Careers in Energy
Introducing Energy Careers
Choosing a career can be puzzling…but not if you know your choices.
Do adults you know ever ask you what kind of job you want to do when you’re older?
It’s OK if you don’t know—most kids don’t at your age—but it could be useful to start thinking about this. Although the future may seem far away, gathering information now is a good idea so that you can find out what kinds of jobs might interest you and the skills they require.
Next, learn about some specific Career Choices in energy and natural gas, as well as jobs in the new and growing field of green energy. Get some Career Advice from a petroleum geologist and a utility network operations supervisor. And if you’d like to go further in your career explorations, check out our Helpful Links.
Which Career Is for You?
Energy is a broad field, with a wide range of job possibilities that will keep growing as our energy needs increase. Energy jobs are so diverse that no matter what your interests, chances are you’ll find a job that’s a good fit for you:
- If you like science and math and solving problems, engineering might suit you.
- For the adventurous, there are jobs that will get you outside working in the elements, such a line worker who repairs power lines after storms, or a laborer or operator out at sea on an oil or gas rig.
- If you love to investigate and do research, you might enjoy work developing more efficient and varied systems of energy delivery, more efficient uses for renewables, or sources of green energy.
- If you’re a people person, there are jobs such as a team leader or call center operator that keep you working closely with others.
Take our Career Quiz to find out more.
[[Career Quiz questions 1-7]]
Develops processes such as improved oil refining and petrochemical processing that save energy and reduce pollution.
Works on building utility systems or retrofitting commercial and residential buildings to make them more energy-efficient. Includes urban and regional planners and architects.
Connects scientific discoveries with societal and consumer needs. Develops new products. Works in a high-tech industry. A good fit for those who like to build things from scratch, analyze information, and solve problems and are self-directed and quick to learn new technologies.
Many different types of technicians are needed in power generation: mechanical, electrical, instrumentation and control, and in the nuclear field, chemistry and radiation protection. Work involves applying the principles and theories of science, engineering, and math to solve technical problems.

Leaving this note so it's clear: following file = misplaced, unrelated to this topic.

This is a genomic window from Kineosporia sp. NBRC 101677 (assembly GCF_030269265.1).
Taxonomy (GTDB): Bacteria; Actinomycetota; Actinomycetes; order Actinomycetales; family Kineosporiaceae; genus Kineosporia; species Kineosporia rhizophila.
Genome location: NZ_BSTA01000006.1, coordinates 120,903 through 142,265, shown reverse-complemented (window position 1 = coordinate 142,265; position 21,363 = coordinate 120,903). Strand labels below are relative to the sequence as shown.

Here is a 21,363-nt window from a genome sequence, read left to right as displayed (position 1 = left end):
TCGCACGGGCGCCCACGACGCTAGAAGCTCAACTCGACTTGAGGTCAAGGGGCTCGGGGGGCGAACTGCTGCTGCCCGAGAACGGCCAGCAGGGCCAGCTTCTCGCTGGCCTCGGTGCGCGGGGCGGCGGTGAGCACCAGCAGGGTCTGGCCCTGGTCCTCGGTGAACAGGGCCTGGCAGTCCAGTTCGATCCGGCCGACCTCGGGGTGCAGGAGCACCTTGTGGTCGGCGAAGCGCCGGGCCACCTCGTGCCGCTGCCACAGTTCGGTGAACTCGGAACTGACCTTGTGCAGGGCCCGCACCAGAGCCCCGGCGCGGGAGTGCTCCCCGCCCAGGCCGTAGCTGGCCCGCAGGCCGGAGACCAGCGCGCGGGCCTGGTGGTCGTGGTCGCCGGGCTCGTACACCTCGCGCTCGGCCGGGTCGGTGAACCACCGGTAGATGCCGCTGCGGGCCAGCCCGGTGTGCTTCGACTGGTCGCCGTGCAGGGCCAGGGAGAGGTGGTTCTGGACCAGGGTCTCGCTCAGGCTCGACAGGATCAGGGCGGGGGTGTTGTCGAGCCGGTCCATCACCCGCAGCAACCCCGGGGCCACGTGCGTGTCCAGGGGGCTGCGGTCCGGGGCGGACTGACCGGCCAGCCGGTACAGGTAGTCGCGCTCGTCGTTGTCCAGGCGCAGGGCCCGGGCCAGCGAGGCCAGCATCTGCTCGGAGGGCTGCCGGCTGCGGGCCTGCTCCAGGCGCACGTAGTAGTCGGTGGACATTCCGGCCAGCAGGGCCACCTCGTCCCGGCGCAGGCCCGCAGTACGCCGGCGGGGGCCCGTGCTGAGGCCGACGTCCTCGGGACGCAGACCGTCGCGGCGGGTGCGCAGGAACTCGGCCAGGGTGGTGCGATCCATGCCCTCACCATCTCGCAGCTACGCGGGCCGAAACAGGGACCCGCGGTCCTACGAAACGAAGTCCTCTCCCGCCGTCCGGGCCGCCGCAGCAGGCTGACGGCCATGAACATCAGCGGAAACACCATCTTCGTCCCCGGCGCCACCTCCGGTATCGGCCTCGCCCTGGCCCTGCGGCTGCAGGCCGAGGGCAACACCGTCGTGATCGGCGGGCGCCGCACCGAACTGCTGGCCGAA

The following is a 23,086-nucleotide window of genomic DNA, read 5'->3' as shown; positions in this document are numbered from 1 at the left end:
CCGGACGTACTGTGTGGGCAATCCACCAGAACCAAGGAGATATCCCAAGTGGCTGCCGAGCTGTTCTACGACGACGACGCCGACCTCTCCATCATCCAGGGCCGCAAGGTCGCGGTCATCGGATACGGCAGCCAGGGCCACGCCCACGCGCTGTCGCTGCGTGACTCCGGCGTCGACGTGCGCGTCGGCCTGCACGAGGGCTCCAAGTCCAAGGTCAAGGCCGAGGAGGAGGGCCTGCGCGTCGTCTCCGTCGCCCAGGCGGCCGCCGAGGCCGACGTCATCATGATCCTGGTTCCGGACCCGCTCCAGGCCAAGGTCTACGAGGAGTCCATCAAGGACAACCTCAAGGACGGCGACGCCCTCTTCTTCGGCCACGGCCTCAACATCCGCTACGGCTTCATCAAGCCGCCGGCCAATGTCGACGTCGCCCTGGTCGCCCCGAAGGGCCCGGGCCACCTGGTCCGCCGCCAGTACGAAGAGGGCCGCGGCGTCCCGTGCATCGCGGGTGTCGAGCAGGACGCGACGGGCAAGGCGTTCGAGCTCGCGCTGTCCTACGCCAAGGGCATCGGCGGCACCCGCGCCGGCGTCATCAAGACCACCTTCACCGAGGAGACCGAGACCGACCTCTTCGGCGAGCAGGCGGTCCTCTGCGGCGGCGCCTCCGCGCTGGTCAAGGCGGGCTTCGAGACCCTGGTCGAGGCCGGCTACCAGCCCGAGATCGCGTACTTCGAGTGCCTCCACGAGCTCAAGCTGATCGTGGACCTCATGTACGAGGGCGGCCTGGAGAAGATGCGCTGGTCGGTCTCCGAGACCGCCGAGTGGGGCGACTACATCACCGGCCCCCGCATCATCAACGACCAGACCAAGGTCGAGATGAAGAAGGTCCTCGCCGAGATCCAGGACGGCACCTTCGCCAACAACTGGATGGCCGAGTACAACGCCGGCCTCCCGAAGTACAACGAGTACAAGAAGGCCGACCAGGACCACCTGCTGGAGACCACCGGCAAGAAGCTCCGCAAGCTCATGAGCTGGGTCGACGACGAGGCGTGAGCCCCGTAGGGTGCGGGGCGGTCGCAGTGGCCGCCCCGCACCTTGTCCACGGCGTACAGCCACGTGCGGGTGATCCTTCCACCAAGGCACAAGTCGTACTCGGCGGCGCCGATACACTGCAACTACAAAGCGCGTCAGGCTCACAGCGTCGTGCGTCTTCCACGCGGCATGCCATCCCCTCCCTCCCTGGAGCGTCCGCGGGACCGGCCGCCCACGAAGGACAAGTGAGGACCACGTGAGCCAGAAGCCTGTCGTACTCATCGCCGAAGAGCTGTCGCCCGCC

Uses knowledge of the physical makeup and history of the earth to protect the environment, locate water and other energy resources, predict geologic hazards, and provide environmental site assessments and advice on air quality and hazardous-waste-site remediation.
Includes careers such as those of petroleum geologists, who map the subsurface of the ocean or land while exploring the terrain for oil and gas deposits.
Often specializes in either installation or maintenance and repair of heating and air-conditioning systems, although they are trained to do both. Some specialize in one type of equipment—for example, hydronics (water-based heating systems), solar panels, or commercial refrigeration.
Installs and repairs electrical power lines. Often works outdoors, in potentially hazardous conditions. Constructs and maintains lines by erecting utility poles and towers—or digging underground trenches—to carry the wires and cables. May use a variety of construction equipment. Work is very physical (climbing, lifting, digging, and so on).
Responsible for measuring and mapping the earth’s surface. Collects, analyzes, interprets, and maps geographic information using data from surveys and photographs.
Controls the machinery that generates electricity. Other related jobs involve controlling the flow of electricity from the power plant over a network of transmission lines to industrial plants and substations and finally to consumers. Familiarity with computers and a basic understanding of science and math are helpful. Requires constant attention. Can be hazardous if working outside the control room.